Inquiries from across the country have come in wondering how Chicago was able to merge public housing with the public library system. CCLF’s borrower, Evergreen Real Estate Group, did just that when former Mayor Rahm Emanuel sought bids to build public housing on top of a city library. Chicago now boasts three such projects where affordable housing is accessible above a public library, addressing the need for access to affordable housing for seniors while providing a safe space for children, seniors and families to access books, technology, videos, and other resources in their own community.
Evergreen Real Estate Group, with over 25 years of experience in property and real estate development of affordable and market-rate housing, developed two of the three library/housing projects in Chicago. CCLF provided predevelopment financing for both projects: $500,000 in financing for the Independence Library and Apartments and $500,000 in financing for the Northtown Library and Apartments. The Independence Library opened in January, creating two new jobs and retaining 10, and the Northtown branch celebrated its ribbon-cutting in May, also creating two new jobs and retaining 10.
Mayor Emanuel made the Northtown ribbon-cutting ceremony his last public appearance as Mayor of Chicago. He wanted to be in the West Ridge community celebrating the opening of a state-of-the-art public library. The facility has specially designed areas catering to the needs of various age groups. There is nook for small children to cuddle up with a book, a short novel section for young readers, and a media center for teens. Help with homework is available as well as assistance for adults conducting job searches. “The library is the only place where people from all different backgrounds gather to learn and share a common space together,” said Mayor Emanuel.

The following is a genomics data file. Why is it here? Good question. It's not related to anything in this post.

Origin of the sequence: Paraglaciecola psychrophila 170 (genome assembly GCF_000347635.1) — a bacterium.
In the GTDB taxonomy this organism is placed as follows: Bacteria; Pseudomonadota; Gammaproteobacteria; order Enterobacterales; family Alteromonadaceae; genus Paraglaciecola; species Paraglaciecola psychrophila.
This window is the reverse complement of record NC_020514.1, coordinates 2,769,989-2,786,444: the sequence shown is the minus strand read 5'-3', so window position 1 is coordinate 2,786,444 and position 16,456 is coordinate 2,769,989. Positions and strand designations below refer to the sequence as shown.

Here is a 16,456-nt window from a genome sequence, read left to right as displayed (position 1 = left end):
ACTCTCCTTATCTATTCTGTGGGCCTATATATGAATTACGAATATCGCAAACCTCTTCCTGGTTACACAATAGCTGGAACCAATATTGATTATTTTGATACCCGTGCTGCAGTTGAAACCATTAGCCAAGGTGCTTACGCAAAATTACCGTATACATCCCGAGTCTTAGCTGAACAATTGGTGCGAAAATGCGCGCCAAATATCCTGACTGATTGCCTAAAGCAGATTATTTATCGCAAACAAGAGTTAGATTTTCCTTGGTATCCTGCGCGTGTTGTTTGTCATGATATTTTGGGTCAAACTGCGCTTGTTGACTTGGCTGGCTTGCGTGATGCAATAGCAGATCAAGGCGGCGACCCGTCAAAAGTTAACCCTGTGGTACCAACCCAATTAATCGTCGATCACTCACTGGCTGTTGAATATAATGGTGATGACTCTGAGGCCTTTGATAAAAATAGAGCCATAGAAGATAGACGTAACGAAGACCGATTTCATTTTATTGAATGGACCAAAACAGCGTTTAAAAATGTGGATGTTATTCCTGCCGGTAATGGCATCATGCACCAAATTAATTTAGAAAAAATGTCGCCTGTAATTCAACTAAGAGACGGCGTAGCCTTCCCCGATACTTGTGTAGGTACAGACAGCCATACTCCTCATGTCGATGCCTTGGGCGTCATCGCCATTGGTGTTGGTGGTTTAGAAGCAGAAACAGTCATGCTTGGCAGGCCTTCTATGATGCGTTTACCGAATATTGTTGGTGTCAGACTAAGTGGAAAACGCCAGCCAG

Above the library are 44 affordable housing units for senior citizens. At the time of the ribbon-cutting, workers were still putting the final additions on the apartments, but the community was able to tour a model unit. The one-bedroom apartments have access to a laundry room, common room and a garden with a walking path that extends outdoors. The units all have a balcony with a color-coded scheme that matches the front door of the unit, which can be easily identified by residents.
Chicago can expect even more calls from cities near and far as news of this merging of affordable housing with a public library was featured on the front page of The New York Times in the article “Chicago Finds a Way to Improve Public Housing: Libraries,” by Michael Kimmelman, May 15, 2019.
Additional financing for the Independence and Northtown Branch Libraries was provided by City of Chicago,Chicago Housing Authority, Chicago Public Library, CIBC, Fifth Third Bank, TCF Commercial Banking, and LISC Chicago.